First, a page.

On Tuesday, Nov. 28, propulsion engineers at NASA’s Jet Propulsion Laboratory fired Voyager 1’s trajectory correction maneuver thrusters to keep its antenna aligned with Earth. This job usually falls to the attitude control thrusters, but after 40 years in space those are beginning to weaken. The trajectory correction maneuver (TCM) thrusters, which have not been used for 37 years, were brought back into play to take over the job.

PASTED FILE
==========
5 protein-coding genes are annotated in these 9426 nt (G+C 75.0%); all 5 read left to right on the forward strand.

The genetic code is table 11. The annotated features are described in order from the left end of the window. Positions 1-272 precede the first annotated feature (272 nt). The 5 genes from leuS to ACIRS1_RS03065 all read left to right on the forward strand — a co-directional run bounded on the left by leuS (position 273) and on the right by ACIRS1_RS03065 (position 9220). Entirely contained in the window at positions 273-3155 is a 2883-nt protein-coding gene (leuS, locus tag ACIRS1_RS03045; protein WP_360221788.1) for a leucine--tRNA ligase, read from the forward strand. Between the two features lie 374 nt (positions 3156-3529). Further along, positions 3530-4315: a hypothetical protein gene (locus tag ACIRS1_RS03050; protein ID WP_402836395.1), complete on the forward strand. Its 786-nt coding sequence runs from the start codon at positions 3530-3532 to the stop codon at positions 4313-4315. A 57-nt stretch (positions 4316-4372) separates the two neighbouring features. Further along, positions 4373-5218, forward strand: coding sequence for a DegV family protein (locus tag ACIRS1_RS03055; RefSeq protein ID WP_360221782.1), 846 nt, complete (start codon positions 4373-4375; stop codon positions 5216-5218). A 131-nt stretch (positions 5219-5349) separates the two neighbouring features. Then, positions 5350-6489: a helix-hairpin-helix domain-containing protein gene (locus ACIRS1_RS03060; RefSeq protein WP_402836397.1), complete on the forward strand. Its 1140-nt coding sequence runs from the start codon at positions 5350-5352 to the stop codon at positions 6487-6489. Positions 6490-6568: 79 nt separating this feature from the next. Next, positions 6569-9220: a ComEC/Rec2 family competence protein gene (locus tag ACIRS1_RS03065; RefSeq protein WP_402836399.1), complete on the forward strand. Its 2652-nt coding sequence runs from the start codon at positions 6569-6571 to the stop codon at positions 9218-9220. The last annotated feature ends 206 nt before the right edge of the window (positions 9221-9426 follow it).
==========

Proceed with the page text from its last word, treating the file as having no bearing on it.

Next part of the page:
“The Voyager flight team dug up decades-old data and examined the software that was coded in an outdated assembler language, to make sure we could safely test the thrusters,” said Chris Jones, chief engineer at JPL, in a press release.
The TCM thrusters were used when Voyager was inside the solar system to boost the probe around Jupiter, Saturn, and the large planets’ many moons. Voyager is currently 13 billion miles from Earth, with transmissions taking 19 hours and 35 minutes each way.
More detail on the TCM thrusters can be found here.
Filed Under: Aerospace + defense